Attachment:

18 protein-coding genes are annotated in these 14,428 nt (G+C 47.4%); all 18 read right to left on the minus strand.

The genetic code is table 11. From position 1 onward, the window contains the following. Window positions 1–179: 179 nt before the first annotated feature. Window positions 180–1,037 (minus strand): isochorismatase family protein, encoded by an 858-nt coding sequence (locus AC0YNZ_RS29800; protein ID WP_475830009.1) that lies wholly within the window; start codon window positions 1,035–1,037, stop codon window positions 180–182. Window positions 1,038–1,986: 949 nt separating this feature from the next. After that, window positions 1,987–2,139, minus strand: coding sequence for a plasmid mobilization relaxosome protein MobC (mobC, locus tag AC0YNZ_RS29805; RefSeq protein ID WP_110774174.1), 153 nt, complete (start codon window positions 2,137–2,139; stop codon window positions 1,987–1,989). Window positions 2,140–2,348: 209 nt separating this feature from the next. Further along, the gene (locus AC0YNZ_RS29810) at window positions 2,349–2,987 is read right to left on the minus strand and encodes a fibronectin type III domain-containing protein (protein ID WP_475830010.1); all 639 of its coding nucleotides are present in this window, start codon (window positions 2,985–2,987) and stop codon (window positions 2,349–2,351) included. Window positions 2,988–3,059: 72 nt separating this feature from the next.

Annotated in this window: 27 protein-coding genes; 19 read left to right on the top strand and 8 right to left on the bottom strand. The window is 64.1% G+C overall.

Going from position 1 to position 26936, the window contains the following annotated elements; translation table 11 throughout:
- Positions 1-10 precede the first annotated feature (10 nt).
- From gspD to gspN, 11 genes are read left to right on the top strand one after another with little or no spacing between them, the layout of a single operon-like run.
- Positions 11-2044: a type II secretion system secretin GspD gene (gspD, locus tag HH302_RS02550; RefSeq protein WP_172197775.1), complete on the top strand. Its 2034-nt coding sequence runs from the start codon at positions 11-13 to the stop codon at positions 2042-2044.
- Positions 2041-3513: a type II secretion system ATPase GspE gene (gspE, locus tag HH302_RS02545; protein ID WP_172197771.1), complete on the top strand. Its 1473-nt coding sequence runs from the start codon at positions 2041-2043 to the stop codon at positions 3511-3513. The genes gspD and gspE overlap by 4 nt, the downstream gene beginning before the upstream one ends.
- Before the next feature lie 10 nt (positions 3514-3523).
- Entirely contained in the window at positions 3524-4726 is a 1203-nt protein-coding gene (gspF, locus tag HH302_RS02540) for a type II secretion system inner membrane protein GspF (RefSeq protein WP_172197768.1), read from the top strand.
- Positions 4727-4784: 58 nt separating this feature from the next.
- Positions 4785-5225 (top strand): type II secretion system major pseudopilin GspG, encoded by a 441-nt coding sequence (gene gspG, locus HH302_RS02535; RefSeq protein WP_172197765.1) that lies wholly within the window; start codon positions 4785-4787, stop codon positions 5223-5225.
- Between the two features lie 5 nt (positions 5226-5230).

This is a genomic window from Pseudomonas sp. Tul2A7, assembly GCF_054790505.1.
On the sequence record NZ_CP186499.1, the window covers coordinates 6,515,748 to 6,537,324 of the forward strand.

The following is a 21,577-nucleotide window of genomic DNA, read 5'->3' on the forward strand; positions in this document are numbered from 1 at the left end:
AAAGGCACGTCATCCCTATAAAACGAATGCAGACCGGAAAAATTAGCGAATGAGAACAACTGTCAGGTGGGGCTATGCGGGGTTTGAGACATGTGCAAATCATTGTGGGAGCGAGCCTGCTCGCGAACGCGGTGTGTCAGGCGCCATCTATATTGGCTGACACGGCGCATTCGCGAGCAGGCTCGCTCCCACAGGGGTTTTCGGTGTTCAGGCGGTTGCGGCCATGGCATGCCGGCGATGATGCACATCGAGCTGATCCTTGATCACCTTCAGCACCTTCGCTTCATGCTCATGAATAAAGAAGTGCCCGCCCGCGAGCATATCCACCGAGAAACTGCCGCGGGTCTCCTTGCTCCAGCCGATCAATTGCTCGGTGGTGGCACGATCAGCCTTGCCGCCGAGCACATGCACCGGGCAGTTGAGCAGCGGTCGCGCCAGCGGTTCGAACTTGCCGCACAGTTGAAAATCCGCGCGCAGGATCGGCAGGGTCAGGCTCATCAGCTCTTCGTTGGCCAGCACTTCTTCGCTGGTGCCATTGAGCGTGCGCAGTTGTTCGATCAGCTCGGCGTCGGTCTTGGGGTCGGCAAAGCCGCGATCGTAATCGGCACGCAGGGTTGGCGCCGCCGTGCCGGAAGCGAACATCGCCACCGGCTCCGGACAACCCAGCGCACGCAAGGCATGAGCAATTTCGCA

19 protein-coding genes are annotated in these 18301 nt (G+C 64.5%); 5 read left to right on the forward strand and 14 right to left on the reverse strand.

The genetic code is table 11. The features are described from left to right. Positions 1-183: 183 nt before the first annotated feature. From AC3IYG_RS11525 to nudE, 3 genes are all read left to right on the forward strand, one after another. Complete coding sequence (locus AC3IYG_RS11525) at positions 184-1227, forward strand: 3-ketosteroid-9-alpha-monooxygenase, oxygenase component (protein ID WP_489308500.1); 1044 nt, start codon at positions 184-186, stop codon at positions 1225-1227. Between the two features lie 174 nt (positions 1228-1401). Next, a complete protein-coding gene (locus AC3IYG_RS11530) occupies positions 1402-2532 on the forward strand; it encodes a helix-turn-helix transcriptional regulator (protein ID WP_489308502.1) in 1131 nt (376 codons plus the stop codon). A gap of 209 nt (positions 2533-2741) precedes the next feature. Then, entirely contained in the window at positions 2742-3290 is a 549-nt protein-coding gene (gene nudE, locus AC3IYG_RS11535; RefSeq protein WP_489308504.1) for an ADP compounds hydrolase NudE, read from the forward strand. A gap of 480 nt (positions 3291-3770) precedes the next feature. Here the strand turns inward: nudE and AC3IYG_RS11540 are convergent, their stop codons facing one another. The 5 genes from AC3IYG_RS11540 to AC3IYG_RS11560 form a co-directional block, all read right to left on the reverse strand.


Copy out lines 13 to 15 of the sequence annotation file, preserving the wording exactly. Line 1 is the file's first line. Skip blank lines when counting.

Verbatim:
- Between the two features lie 5 nt (positions 5226-5230).

This is a genomic window from Pseudomonas sp. Tul2A7, assembly GCF_054790505.1.
On the sequence record NZ_CP186499.1, the window covers coordinates 6,515,748 to 6,537,324 of the forward strand.